The Best Travel Credit Cards

After much research, here are the credit cards that we found to be the best for accumulating bonus travel points fast and without much of a hassle.

  • Chase Sapphire Reserve: This is the queen of all travel credit cards. This card is an improvement over the Sapphire Preferred (described below) and it is the card that will grant you the most rewards in a short period of time. What’s the catch? It has a $450 annual fee, and it is not waived the first year. What? It’s not as bad as it sounds; there’s actually much more than $450 in benefits throughout the first year.

    • Bonus: After spending the requisite $4,000 in purchases within the first three months, you will receive a bonus of 50,000 points, which is $500 cash back, or $750 in travel credit when you make your travel arrangements through the "Ultimate Rewards" portal (Chase website)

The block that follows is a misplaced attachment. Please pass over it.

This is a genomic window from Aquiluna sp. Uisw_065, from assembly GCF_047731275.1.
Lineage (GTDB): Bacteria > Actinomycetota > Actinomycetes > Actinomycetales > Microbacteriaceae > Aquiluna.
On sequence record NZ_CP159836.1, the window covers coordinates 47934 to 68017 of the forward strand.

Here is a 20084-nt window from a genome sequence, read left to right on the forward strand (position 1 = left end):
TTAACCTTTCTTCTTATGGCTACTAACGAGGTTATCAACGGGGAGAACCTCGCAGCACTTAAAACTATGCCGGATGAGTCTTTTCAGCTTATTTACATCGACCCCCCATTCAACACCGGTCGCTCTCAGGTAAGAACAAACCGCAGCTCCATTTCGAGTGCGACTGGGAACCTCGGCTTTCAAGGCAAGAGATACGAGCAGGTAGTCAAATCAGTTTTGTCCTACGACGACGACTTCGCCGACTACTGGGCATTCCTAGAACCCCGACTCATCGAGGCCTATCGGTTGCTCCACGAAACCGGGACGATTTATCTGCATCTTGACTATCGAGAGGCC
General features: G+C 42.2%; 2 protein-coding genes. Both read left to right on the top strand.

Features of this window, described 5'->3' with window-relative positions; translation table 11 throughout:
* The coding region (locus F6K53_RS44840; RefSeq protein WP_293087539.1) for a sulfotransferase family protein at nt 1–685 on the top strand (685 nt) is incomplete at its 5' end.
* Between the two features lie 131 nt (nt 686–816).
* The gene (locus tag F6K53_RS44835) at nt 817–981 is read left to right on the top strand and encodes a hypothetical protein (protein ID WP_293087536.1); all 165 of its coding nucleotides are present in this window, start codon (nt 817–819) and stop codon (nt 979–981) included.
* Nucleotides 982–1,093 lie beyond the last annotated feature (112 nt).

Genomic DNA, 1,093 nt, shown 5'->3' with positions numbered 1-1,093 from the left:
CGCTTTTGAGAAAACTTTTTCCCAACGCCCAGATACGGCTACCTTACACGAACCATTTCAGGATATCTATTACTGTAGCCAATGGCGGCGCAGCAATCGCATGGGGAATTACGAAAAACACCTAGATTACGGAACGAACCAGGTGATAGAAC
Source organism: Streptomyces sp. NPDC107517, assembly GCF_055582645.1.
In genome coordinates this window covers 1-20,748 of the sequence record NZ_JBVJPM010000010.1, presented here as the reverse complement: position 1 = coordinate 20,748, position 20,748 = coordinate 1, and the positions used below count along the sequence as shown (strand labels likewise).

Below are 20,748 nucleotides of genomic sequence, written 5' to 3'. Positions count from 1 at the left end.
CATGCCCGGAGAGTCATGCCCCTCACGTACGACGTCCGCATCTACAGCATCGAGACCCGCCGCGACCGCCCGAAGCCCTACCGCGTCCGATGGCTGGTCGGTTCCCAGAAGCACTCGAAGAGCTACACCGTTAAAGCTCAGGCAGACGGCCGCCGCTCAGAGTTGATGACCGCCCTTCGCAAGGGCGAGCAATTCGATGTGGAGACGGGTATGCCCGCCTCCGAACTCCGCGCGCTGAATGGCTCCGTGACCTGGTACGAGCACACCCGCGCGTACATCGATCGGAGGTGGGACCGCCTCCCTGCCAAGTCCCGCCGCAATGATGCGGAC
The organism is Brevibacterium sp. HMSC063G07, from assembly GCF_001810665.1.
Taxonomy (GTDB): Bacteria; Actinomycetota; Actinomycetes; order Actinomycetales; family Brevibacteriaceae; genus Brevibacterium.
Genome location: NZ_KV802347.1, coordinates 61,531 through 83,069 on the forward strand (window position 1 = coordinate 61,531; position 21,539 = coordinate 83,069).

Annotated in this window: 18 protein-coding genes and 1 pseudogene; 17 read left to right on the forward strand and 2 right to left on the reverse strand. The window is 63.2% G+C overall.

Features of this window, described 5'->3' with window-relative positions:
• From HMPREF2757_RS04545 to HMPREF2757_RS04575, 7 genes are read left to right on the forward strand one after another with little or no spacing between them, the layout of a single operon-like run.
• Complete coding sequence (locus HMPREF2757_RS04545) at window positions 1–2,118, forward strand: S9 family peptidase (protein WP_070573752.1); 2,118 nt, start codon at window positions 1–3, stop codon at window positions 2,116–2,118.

• It also provides you with $300 of travel credit per calendar year (anything from hotels to airfare to paying for a taxi – use this credit card and they’ll reimburse the cost up to $300, per calendar year)

    • 3 times the points for all of your travel- and dining-related purchases

    • A $100 credit for Global Entry or TSA Pre✓ (skip processing and check-in at several US airports!)

    • No foreign fees

    • A complimentary Priority Pass with access to 900+ airport lounges worldwide. This really came in handy during our honeymoon travels to Bali! Below is an example of one of these lounges.